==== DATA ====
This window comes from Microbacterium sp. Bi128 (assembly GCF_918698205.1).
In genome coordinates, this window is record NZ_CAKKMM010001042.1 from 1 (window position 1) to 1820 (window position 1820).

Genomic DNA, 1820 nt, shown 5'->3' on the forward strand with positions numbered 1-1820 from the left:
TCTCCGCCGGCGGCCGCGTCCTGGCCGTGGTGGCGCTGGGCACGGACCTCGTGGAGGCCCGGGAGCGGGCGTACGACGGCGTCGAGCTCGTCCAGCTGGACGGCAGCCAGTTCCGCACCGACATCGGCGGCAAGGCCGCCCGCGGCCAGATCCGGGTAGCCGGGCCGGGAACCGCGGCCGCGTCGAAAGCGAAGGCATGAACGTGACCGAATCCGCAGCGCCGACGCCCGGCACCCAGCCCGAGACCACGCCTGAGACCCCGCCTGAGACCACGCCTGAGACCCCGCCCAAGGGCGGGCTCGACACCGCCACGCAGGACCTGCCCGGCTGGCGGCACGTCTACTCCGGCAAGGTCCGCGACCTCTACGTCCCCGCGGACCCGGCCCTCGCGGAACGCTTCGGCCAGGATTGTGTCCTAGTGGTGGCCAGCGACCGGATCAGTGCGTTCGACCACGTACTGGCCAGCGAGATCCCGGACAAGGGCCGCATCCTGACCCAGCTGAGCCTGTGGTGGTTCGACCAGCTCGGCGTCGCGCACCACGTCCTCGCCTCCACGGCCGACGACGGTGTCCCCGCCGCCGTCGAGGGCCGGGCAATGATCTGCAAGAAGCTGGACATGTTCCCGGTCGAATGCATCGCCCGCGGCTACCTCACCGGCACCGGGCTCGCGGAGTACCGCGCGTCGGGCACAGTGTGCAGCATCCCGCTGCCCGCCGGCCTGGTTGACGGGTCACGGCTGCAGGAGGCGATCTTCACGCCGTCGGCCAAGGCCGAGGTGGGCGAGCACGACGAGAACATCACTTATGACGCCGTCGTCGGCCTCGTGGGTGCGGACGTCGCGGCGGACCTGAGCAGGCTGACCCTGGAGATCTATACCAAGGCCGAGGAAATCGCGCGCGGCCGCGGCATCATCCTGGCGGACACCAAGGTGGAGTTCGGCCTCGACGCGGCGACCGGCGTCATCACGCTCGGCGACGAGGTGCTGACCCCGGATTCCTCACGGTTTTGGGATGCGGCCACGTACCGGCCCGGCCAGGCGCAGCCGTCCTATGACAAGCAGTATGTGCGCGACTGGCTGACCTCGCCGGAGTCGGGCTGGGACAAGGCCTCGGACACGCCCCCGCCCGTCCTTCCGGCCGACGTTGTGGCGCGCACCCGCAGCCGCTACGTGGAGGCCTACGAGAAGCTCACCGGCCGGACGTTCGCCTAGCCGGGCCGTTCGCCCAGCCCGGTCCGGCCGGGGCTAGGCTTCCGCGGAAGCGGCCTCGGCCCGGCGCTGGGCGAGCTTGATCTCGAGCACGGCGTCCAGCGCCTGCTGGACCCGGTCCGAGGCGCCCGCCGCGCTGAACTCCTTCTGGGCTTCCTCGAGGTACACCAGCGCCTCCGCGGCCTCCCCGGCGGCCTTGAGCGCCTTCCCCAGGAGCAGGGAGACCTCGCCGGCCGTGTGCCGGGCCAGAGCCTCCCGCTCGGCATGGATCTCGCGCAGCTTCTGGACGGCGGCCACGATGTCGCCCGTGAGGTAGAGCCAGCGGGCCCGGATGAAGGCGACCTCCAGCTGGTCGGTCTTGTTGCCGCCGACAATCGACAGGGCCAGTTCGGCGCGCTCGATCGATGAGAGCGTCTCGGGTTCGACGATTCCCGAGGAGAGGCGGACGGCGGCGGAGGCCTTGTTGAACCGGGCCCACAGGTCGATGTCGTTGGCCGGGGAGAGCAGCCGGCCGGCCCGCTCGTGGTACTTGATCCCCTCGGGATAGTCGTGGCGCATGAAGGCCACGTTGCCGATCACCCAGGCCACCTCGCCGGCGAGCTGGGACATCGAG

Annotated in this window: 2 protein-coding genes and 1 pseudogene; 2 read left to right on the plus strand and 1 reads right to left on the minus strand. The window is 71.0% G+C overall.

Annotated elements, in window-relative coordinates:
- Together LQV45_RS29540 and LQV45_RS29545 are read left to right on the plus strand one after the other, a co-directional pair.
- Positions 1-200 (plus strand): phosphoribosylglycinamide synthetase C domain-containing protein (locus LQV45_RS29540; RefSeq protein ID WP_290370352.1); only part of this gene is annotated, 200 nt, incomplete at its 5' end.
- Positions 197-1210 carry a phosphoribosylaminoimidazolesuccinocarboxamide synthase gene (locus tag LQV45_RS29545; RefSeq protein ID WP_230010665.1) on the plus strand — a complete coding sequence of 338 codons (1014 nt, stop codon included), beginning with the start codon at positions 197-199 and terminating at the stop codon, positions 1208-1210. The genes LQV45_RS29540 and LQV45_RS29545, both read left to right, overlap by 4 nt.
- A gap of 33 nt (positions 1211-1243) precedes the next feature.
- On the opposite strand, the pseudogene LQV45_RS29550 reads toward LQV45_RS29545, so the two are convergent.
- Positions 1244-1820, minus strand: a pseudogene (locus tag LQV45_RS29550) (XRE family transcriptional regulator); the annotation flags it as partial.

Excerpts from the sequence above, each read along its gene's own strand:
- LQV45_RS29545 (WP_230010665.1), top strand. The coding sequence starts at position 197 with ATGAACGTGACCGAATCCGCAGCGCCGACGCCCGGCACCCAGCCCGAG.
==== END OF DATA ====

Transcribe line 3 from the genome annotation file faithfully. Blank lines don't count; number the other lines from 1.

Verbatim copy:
Genomic DNA, 1820 nt, shown 5'->3' on the forward strand with positions numbered 1-1820 from the left: